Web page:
Show and tell…

Lindsay Fulmer emailed with photos and a story of her Spring Wheels quilt. She wrote:

I came across the Spring Wheels pattern from the Once Upon a Season book many years ago when I was a beginner quilter. A few years ago when I felt as though I could take on the quilt, I decided to just pull up my big girl pants and do it. I used a white on white Lakehouse dot for the background and each wheel has a unique Kaffe Fassett fabric. I have been collecting his fabrics for years.

FG Kaffe Wheels Show

The quilt won first place for Large Contemporary and Viewers Choice at the Flying Geese Quilt Guild show called “Harvest of Quilts”. It’s also been shown at Road 2 California. I had Judi Madsen of Green Fairy Quilts do the machine quilting – all done on a long arm however not computerized. The only requirement I had of her was to not quilt on the Kaffe fabric, just on the white. Otherwise, she had full reign over the quilt. Click here to see Judi’s blog post.

KaffeWheelsBack

Recently my husband found my quilt on Facebook….he had seen a post from his childhood art teacher. It’s amazing the power of social media! There are over 26k likes at this point. Click here to see that post.

Lindsay, let me add that I think you made a fantastic quilt! Congratulations on the acclaim you are getting for it. For those of you who haven’t made Spring Wheels, I think we would both say that it is too much fun to miss out on.

Rocky Mountain highhhhhhh….

I had a completely wonderful time at the Colorado Quilting Council fall retreat. Many quilters (including me) enjoyed spectacular views of the Black Forest from the The Hideaway. The ladies were enthusiastic and excellent company, the place is great, the food is good. If you have an opportunity to go to this retreat, you should!

I taught Pickup Sticks, a pieced quilt from The Quilters Practical Guide To Color. It is both an easy and tricky quilt design. Once you get it, it’s really easy… but getting it takes concentration. Everyone in the room was up for the challenge and made progress. I didn’t take enough photos, but you can see that what was going on in the classroom.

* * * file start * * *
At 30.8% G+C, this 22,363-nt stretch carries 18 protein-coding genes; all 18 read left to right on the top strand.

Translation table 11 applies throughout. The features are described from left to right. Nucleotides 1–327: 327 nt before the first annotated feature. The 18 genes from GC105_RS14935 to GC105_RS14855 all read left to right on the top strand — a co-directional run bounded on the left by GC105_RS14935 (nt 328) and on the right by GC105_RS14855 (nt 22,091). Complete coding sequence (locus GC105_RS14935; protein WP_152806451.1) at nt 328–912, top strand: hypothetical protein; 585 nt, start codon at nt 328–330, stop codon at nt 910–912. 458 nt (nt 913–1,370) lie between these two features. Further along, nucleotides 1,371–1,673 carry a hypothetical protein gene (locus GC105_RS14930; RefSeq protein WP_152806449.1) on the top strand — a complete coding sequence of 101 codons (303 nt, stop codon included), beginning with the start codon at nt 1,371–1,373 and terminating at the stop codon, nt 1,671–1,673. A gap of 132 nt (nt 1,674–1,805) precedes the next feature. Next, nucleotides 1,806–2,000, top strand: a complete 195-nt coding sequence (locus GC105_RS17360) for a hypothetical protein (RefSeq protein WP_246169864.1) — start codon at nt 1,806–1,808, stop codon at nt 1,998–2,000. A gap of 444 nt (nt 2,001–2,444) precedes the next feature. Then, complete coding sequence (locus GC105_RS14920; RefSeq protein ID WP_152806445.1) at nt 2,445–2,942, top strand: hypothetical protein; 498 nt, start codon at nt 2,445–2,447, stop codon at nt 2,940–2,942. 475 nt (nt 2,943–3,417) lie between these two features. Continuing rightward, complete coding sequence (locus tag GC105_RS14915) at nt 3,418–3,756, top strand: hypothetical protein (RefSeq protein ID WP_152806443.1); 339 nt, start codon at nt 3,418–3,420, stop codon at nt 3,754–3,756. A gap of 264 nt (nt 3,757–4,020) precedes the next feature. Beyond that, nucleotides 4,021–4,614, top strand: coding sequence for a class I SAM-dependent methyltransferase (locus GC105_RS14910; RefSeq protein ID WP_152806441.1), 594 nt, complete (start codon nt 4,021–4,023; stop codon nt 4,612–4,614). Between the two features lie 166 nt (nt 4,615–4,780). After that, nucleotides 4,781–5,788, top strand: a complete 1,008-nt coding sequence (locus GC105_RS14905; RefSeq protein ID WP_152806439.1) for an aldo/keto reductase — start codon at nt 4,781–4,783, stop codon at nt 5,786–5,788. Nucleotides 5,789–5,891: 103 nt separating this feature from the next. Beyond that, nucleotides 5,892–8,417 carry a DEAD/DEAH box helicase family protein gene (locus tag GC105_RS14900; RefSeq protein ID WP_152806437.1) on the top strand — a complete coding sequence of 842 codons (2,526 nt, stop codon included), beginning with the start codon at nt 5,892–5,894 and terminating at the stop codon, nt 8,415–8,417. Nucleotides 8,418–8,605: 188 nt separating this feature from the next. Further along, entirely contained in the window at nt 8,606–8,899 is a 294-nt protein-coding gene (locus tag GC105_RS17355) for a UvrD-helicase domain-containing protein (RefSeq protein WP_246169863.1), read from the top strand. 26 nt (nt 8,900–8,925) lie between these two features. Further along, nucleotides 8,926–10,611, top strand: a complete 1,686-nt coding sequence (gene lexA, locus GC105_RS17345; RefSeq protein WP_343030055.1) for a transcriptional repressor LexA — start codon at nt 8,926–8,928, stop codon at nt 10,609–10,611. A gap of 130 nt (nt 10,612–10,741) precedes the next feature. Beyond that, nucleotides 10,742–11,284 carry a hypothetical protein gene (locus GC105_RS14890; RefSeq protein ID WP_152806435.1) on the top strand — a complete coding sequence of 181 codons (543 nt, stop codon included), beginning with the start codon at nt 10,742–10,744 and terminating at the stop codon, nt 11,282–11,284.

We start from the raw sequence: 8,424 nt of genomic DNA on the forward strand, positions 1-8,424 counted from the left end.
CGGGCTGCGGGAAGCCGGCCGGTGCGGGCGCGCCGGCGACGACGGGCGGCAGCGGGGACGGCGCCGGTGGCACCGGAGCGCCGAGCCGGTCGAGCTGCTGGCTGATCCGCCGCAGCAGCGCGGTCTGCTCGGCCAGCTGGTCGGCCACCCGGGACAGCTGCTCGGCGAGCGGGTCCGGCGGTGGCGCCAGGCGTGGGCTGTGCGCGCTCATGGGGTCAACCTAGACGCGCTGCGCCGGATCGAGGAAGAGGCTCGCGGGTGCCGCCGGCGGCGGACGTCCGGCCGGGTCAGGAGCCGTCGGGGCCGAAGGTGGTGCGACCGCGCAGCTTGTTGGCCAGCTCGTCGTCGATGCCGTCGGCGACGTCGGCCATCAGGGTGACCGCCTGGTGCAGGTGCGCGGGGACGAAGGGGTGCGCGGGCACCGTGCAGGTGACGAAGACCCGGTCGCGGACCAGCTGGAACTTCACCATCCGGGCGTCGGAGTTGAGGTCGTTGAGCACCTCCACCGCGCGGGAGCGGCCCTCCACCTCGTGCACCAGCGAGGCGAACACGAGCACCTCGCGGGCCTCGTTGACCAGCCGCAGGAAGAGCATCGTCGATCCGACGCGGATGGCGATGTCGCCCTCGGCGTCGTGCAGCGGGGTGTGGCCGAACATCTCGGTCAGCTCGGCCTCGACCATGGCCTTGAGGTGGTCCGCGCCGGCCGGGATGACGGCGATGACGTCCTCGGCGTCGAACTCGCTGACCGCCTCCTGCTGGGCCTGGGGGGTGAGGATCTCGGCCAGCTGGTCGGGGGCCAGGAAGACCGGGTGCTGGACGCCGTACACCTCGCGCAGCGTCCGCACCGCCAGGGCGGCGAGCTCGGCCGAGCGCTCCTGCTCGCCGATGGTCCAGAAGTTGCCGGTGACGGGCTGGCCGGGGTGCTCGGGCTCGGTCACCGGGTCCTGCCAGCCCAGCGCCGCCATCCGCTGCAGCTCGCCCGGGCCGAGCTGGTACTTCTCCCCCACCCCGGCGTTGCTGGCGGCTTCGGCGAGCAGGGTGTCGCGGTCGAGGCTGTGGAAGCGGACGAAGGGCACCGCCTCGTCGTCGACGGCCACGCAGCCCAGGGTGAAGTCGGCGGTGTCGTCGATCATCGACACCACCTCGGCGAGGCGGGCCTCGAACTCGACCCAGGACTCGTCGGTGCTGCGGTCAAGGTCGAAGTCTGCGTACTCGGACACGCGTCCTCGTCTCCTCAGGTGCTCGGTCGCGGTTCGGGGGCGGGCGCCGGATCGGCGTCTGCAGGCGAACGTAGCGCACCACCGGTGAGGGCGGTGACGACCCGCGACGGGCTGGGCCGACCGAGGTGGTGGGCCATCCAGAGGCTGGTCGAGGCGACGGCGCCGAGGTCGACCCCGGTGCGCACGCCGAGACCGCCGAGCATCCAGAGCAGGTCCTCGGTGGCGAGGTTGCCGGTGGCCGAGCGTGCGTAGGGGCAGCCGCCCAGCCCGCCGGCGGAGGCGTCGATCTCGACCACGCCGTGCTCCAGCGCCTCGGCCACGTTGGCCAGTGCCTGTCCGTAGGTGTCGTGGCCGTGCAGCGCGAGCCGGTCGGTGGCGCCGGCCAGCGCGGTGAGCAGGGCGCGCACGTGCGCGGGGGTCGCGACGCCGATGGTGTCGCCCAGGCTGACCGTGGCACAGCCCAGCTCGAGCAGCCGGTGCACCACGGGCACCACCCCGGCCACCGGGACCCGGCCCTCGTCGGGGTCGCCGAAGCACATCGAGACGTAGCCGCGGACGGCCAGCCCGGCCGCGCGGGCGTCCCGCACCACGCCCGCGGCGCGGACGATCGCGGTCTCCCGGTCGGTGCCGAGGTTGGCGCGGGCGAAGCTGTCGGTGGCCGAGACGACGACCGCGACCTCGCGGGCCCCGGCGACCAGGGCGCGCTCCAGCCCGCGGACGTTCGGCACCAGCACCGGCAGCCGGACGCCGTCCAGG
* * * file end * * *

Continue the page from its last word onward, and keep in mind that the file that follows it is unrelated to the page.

I also taught an applique class. I don’t have time in an applique class to take pictures so you just have to imagine the fun :-).

We were above 7,000 feet. By the 3rd day I could really tell that I had to breath a whole lot more than I do at home. Morning walks were out of the question. I like air in my air! I got home this morning and I can say the Sherman, TX, may not have scenic mountains and dry, crisp air, but it has a lot more oxygen. Yay, oxygen!

 

I’m in American Patchwork and Quilting!

Used with permission from American Patchwork & Quilting® magazine. ©2015 Meredith Corporation. All rights reserved.

Used with permission from American Patchwork & Quilting® magazine. ©2015 Meredith Corporation. All rights reserved.

My wool eyeglass project is featured in the December 2015 issue of American Patchwork & Quilting magazine! See my project, as well as other featured projects from this issue, here: http://www.allpeoplequilt.com/december

This issue will be on newsstands October 6, subscribers will be getting their copy any time now. Look for this cover:

Used with permission from American Patchwork & Quilting® magazine. ©2015 Meredith Corporation. All rights reserved.

Used with permission from American Patchwork & Quilting® magazine. ©2015 Meredith Corporation. All rights reserved.

These eyeglass cases are quick and easy, and they make a great gift! In addition to glasses, they will also hold a rotary cutter—great for traveling quilters.

Fabric note: I used Pepper Cory‘s Brushstrokes line (not Peppered Plaids) for the background fabric in these projects. The colors I used are Tangerine, Horizon Blue, and Sprout. They have a good hand, they are neither too thick nor too thin.

I also love her Peppered Cottons. The warp and weft threads are different colors which gives the fabric depth. These, too, are a very nice weight to work with.

For lots more information about wool applique, please do look at our book, Wool Applique the Piece O’ Cake Way.

Cover

Big news from TQS…

In honor of International Quilting Weekend, March 20-22, 2015, The Quilt Show (www.thequiltshow.com), the web TV show hosted by Alex Anderson and Ricky Tims, will open all of its shows from the first nine series—shows 100-1513—for the entire weekend. I’m telling you today so that you can reserve time this weekend.

For three special days, everyone will have the chance to view over 200 shows, featuring some of the quilting world’s leading artists, for FREE. See—that’s big news!

This year’s sponsors are contributing over $5000 in prizes, including the Grand Prize, a BERNINA 550 QE.  Other prizes you have a chance to win are: